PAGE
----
U.S. Treasury prices were lower on Monday after data showing sales of new U.S. single-family homes fell more than expected in December.
The 7.0 percent decline in home sales along with a continued sell-off in emerging market assets spurred safe-haven bids for Treasuries. Benchmark yields remained at near the two-month lows hit on Friday.
"The market is already skittish," said Wilmer Stith, portfolio manager at Wilmington Trust in Baltimore. "The fact that we got these weaker-than expected housing numbers just plays into that hand of more volatility."
(Read more: What the Fed will mean for markets this week)
The U.S. Commerce Department said sales fell to a seasonally adjusted annual rate of 414,000 units. November's sales were revised to a 445,000-unit pace from the previously reported 464,000-unit rate.
Economists polled by Reuters had expected new-home sales, which are measured when contracts are signed, to slow to a 457,000-unit pace in December.
The rout in emerging market assets that began last week continued on Monday, adding to demand for bonds. Emerging markets have been roiled by worries about U.S. Federal Reserve policy, slowing growth in China and political problems in Turkey, Argentina and Ukraine.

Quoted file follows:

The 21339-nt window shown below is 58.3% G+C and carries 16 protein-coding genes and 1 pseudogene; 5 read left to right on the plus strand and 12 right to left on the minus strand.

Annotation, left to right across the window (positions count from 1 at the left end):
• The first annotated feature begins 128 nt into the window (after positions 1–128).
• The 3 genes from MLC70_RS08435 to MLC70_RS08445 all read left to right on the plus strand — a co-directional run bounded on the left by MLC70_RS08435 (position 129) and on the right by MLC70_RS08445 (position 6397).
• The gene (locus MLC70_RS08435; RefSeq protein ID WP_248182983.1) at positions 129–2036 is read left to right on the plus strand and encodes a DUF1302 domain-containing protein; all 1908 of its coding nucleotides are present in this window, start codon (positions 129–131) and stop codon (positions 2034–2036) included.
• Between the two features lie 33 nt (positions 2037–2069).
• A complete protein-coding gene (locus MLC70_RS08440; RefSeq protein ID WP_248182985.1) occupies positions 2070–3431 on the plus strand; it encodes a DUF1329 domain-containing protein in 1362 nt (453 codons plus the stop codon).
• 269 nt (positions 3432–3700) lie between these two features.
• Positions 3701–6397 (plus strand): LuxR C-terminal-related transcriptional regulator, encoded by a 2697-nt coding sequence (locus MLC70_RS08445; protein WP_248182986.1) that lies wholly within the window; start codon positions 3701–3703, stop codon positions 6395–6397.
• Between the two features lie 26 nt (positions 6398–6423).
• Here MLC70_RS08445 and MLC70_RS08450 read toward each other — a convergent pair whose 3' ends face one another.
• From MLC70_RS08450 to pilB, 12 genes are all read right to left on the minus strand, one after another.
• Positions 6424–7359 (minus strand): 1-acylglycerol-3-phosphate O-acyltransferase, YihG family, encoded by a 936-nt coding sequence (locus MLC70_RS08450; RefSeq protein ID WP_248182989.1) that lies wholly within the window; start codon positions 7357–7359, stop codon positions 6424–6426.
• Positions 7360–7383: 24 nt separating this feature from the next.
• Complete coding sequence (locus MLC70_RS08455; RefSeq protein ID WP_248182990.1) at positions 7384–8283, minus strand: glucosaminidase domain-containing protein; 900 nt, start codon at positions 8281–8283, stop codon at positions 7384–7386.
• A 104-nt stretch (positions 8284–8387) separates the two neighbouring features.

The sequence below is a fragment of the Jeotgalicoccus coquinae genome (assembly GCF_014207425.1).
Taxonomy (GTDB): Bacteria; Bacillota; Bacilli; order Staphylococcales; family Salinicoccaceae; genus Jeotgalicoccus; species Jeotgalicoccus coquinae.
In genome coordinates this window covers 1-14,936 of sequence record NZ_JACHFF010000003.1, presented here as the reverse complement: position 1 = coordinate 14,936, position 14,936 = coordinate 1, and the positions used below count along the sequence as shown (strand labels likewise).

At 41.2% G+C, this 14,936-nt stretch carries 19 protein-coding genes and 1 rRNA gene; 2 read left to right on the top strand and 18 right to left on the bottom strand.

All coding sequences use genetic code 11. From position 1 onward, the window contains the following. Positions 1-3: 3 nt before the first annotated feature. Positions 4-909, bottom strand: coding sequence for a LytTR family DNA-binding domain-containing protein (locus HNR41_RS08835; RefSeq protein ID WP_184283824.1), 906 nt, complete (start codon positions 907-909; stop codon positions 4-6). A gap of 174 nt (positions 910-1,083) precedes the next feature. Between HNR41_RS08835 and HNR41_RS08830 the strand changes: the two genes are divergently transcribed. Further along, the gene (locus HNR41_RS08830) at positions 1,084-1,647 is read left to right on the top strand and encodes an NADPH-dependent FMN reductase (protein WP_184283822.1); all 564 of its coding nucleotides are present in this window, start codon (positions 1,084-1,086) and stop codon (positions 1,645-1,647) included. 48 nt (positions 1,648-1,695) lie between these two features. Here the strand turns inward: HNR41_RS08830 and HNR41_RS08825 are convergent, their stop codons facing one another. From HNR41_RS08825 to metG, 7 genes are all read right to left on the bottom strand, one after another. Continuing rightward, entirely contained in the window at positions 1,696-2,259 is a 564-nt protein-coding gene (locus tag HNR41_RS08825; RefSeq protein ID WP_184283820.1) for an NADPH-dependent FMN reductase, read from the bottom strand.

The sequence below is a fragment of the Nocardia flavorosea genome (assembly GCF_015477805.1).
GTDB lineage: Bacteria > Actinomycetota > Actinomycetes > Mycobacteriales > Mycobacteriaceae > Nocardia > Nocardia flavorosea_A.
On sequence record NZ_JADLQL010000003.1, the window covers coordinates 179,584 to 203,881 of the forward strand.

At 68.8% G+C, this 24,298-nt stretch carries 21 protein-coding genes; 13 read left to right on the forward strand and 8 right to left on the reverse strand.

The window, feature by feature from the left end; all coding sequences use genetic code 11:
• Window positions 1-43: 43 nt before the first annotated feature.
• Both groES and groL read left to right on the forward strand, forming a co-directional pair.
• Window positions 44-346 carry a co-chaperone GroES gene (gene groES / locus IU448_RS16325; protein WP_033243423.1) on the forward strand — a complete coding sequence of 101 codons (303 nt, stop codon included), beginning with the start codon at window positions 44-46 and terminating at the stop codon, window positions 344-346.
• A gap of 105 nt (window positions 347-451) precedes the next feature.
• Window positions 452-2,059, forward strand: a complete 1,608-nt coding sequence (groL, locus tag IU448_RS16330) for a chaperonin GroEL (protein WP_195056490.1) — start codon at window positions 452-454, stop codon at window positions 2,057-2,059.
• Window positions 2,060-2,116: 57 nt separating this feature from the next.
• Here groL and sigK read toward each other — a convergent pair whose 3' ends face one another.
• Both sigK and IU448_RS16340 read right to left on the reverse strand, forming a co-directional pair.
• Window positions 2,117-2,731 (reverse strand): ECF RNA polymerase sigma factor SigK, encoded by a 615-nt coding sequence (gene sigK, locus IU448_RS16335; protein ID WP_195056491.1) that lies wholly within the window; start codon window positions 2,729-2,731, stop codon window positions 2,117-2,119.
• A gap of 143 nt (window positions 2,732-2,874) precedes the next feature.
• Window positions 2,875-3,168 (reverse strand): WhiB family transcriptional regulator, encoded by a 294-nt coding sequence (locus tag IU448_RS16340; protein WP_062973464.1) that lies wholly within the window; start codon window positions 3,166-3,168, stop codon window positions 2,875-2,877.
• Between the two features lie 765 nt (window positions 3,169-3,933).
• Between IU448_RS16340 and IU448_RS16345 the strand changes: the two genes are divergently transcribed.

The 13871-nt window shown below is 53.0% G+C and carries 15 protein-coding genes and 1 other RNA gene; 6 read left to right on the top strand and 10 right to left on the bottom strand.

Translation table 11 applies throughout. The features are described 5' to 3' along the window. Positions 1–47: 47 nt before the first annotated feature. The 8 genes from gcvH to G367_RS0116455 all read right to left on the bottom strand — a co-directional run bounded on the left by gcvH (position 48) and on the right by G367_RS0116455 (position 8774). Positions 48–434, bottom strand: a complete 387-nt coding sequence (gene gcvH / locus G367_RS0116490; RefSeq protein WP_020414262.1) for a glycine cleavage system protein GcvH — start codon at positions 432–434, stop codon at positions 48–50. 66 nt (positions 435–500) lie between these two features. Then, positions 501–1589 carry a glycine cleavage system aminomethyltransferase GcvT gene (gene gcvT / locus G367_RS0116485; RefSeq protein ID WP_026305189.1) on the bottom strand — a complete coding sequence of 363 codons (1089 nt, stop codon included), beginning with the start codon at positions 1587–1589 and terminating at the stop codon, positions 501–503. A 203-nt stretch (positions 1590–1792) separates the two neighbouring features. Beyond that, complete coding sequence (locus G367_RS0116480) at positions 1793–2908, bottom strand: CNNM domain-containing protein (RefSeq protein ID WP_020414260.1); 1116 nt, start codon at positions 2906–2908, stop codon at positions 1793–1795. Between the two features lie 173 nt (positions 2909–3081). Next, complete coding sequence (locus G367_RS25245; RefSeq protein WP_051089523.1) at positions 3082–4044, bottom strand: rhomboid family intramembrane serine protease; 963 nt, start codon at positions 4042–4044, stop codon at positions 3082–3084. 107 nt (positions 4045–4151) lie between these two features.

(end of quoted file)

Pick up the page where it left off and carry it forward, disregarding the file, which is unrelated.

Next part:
The benchmark emerging stock index hit a 4-1/2-month trough on Monday, falling 1.7 percent. The index was on track for the biggest one-day fall since August.
"The flare-up in emerging markets that we saw last week is still fresh on the minds of investors," said Gabriel Mann, U.S. rates strategist at RBS Securities in Stamford, Connecticut.
Treasury prices pared losses but remained slightly down on nervousness a day ahead of the Fed's two-day policy-setting meeting. The Fed will consider whether to further scale back its bond-purchase program, which is aimed at holding down long-term borrowing costs to help the economy.
Benchmark 10-year Treasury notes were 9/32 lower in price with a yield of 2.755 percent, up from an earlier yield of 2.71 percent.
In December, the Fed reduced its monthly purchases of Treasurys and mortgage-backed securities by $10 billion to $75 billion. Some analysts expect the Fed will cut its monthly purchases by another $10 billion this week. The Fed will issue its policy statement at the close of its meeting on Wednesday afternoon.
"There are always nerves around the Fed meetings," said Mann, adding that the mood could have spurred earlier selling of Treasurys.
On Wall Street, two of the three major stock indexes stumbled, with the benchmark Standard & Poor's 500 index falling 0.32 percent.